PM calls for release of Russian opposition politician
Finnish Prime Minister Sanna Marin (SDP) has joined other EU leaders in calling for the release of Russian opposition politician Alexei Navalny. Mr Navalny was detained by Russian authorities on Sunday when he arrived in Moscow on a flight from Berlin, where he had been recovering from a serious illness, brought on by apparent novichock chemical poisoning. Mr Navalny blames Vladimir Putin‘s regime for being behind the assassination attempt, and EU governments have repeatedly called for a proper investigation into the incident, which took place last autumn. “Russian opposition politician [Alexei Navalny] must be released without delay” Marin wrote on Twitter on Monday morning. “Also others arrested at his arrival should be freed. Russia should investigate Navalny’s poisoning, protect rights of opposition which belongs to any democracy.” On Sunday, Foreign Minister Pekka Haavisto (Green) also said he was following developments in Russia “with concern” regarding Alexi Navalny. “His poisoning and the threat to his life should be investigated in a proper manner” says Haavisto.
Finland receiving lower vaccine doses today than planned
Public health authorities are warning that this week’s deliver of Pfizer-BioNTech coronavirus vaccines, due on Monday, is lower than expected because the manufacturer is facing its own supply chain difficulties. Finland will receive 37,000 doses of the vaccine today, which is around 10,000 less than anticipated. Due to the chance some hospital districts will be receiving less than they had been told as well, with the reductions coming in hospitals which had put in the biggest vaccine orders. According to Pfizer, restructuring work at the manufacturing plant will reduce deliveries across the EU “for several weeks.” Meanwhile the Finnish Institute for Health and Welfare THL says it’s monitoring the covid vaccine rollout carefully in case patients suffer any adverse reactions when they get the shot. By Friday there were 32 notices of bad reactions incluing pain at the injection site, muscle pain, nausea, a rash, tiredness, headaches and chills; but THL stresses these are commonly observed and expected side effects when getting a vaccine.
Sámi Council wants to see more cross-border “respect” during Covid crisis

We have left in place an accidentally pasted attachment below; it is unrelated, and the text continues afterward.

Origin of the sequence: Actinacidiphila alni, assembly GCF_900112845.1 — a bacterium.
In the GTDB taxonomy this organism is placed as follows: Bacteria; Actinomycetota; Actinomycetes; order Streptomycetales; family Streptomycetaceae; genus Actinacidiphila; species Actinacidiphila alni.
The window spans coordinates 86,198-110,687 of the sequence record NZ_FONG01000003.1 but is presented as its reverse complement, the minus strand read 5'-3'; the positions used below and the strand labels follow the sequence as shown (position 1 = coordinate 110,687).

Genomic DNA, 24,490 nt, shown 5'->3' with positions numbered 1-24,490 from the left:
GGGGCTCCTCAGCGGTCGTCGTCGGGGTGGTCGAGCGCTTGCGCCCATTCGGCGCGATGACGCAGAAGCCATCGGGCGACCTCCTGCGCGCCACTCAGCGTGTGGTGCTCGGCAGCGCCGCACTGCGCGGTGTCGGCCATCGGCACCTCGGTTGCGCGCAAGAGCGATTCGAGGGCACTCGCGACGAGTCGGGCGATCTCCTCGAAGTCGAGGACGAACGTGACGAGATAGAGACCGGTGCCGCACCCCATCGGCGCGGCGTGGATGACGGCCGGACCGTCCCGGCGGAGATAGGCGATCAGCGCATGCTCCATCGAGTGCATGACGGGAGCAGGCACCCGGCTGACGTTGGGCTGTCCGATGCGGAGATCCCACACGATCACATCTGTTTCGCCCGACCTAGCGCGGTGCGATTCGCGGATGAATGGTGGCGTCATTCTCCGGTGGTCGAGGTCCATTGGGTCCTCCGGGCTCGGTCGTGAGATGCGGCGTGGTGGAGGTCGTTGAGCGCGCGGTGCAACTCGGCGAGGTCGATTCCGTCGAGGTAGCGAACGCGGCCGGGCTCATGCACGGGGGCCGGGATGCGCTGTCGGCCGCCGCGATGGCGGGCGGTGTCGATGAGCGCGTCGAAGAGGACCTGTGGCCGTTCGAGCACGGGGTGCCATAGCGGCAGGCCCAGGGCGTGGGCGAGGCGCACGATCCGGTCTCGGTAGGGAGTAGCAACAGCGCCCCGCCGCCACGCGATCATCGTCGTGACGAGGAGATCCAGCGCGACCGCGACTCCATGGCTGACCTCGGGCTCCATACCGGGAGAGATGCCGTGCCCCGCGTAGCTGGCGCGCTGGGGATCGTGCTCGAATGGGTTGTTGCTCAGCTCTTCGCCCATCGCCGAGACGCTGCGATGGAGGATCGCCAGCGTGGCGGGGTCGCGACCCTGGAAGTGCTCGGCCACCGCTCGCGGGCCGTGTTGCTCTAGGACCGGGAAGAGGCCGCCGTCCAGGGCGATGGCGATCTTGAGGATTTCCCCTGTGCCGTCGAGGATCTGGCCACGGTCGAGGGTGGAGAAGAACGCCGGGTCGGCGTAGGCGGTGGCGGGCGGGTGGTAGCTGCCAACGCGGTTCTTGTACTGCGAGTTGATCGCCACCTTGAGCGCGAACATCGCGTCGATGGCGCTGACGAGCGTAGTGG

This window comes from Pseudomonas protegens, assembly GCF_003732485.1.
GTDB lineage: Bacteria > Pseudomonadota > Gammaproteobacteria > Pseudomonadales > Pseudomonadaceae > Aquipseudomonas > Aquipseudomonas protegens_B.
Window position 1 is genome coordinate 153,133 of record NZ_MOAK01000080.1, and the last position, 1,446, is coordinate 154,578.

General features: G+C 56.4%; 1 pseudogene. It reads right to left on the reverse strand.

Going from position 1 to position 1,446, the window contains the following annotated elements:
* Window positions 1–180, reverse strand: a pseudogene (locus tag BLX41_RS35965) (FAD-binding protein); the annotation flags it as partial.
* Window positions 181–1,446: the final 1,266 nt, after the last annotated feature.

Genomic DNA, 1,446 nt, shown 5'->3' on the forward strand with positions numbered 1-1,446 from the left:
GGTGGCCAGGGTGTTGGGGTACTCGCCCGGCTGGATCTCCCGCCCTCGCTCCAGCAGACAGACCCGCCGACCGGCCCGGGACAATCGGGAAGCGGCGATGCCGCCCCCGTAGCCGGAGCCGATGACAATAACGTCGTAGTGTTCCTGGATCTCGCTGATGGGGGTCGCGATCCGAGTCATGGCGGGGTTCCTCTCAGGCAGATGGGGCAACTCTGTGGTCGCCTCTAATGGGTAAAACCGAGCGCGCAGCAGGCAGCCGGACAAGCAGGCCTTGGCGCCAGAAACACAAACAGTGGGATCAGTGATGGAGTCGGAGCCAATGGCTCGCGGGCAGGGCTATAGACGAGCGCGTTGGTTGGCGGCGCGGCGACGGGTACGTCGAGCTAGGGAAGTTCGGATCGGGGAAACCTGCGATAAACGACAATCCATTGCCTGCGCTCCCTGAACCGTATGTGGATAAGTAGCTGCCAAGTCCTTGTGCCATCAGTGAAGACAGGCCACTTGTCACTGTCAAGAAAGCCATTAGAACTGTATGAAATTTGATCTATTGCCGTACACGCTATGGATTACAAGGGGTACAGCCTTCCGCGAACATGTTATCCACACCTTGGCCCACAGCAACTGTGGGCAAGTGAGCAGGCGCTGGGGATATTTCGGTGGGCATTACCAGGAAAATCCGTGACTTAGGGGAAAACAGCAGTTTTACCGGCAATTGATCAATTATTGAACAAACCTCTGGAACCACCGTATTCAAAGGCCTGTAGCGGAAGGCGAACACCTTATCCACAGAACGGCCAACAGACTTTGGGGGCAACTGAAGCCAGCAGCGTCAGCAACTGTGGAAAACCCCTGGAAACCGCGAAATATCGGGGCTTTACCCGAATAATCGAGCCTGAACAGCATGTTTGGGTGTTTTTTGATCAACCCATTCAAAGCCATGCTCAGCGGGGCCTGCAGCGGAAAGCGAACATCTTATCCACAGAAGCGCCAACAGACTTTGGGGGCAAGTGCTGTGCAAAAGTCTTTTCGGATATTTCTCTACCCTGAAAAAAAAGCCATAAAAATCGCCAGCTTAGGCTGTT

The Sámi Council is calling on regional governments, including in Finland, to respect the rights of cross-border families and communities during the coronavirus crisis. The Council says that while many restrictions put in place can be considered appropriate, other measures are adversely impacting their communities which stretch across borders. “The measures the nation states have introduced have serious consequences for the fundamental and human rights of the Sámi, especially the freedom of assembly and movement, and children’s rights.” The Council says that while people living in border communities have been able to cross the borders for work reasons, it is not possible to cross from Finland into Norway, for example, to maintain family ties. “Closed borders during the Covid-19 pandemic have affected the interaction between the Sámi
people, communities, families, traditional livelihoods, business owners and employees. Sámi artists, artisans and other entrepreneurs have been put out of work as a result of strict travel restrictions across nation state borders […] border control during Covid-19 have also had a negative impact on traditional reindeer husbandry and border crossing reindeer herding work, especially on the Swedish-Finnish border” the Council says in a statement.
VR: Trains are running more punctually
According to the Finnish state railway company VR some 96.6% of commuter trains, and 88.6% of long distance trains arrived at their destinations on time last year. That’s an improvement across the board compared with the year before – however VR cut many services during 2020 because of the coronavirus crisis, and saw a sharp drop in passenger numbers as well. Last year the most-punctual long distance service was between Helsinki and Oulu where more than 93% of trains ran on time.
Gallery: Discovering Finland’s urban wildlife
How well do you know your neighbours? No, not your human neighbours, but the other animals that share our cities, towns and villages with us. There is a surprising variety of wildlife in Finnish towns. From small rodents like voles to large mammals such as elk (moose), from small birds to birds of prey like owls and eagles. Some animals are even doing better in urban environments than in their traditional forest homes. However, apart from the small centres of the bigger cities, Finnish cities are quite green and open compared to many other cities around the world. Some animals dwell in urban environments all year long, others are seasonal visitors. For example, great grey owls live and nest in northern Finland but come down south when they can’t find enough food in their natural environment. Find out more in our new photo gallery from Espoo-based wildlife photographer Paul Stevens.
Monday morning weather
There’s relatively cloudy weather across the whole of Finland on Monday morning, and it stays that way for about 24 hours. There’s a few snow flurries in some places but the heavy snow we had last week is over for now, and the extreme cold temperatures are also a bit warmer now.